I can now see what started in Norwich happening all over the region. In Colchester for instance the Greens are on the verge of breaking through onto the city council, with Peter Lynn polling 32% of the vote in Castle ward in the last local elections. I have visited Colchester twice in the last four months, to speak to a local Party meeting and to help at a ‘Green Action Saturday’. The canvassing I did on the latter occasion convinced me that the electoral success of the Green Party elsewhere in the region is now about to be repeated in Colchester.

The Green Party now sits on more Councils in the Eastern Region than in any other region in the country. That is why we are now naturally thrilled about an additional prospect – electing a Green MEP to represent the East of England in Brussels. Much of our work involves changing things at the local level, but many of our policies urgently need be taken to an international level, such as serious measures against climate change and fairer trade rules (fair trade, not free trade, should be compulsory).

I was selected earlier this year as the Eastern Region’s lead candidate for the next European elections in June 2009 and I have already started campaigning hard. Caroline Lucas from the South East and Jean Lambert from London have already made great achievements as Green MEPs, including vastly increasing our media profile nationally from anything we had before. The elections are held using proportional representation, and with an ever growing number of Green voters in the east, we have every chance reaching the estimated 11% of the vote that we need. If we do better than this, there is even an outside chance that the second candidate on the list, Colchester’s Peter Lynn, could join me in Brussels.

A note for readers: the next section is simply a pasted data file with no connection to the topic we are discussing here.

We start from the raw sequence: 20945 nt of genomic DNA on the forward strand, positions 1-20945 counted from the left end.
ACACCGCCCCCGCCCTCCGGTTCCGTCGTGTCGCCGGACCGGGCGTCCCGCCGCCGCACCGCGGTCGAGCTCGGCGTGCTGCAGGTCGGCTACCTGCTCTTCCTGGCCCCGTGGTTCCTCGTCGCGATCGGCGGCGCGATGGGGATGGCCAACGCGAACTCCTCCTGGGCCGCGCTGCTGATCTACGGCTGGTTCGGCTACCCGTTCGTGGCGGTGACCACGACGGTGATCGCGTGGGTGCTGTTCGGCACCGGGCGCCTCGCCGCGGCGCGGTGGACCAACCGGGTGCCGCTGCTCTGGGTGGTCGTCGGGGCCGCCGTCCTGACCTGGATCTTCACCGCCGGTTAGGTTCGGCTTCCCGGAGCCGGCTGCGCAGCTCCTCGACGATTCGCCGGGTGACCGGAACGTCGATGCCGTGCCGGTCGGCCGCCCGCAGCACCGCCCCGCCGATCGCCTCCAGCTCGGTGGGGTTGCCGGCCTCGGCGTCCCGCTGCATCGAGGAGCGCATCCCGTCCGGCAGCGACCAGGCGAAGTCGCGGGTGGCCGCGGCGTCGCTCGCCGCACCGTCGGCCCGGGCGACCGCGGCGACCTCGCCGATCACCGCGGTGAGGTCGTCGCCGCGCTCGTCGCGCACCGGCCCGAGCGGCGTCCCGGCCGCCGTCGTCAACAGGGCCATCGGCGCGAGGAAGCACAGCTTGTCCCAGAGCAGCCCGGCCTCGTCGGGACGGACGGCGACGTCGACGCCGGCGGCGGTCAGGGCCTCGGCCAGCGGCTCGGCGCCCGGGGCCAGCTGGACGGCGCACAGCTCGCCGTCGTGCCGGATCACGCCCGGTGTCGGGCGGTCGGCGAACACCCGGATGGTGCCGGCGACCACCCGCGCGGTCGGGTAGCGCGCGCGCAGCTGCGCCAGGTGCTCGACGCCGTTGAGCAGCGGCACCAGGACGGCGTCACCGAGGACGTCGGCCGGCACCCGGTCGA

All the time I am hearing from new activists from yet another city who are beginning their campaigns to get Green Party candidates elected onto their local authorities. By sharing advice and knowledge and supporting each other all these local parties are bound for success. The political landscape is changing and it’s an incredible feeling to be at the forefront. This is a feeling shared I believe by virtually all our activists who are investing their time in the Green Party because they can see now what we can achieve and the benefits it will bring. Whether it’s another elected councillor or someone delivering leaflets whenever they can, we are all realising the same dream.

30. 31. 32.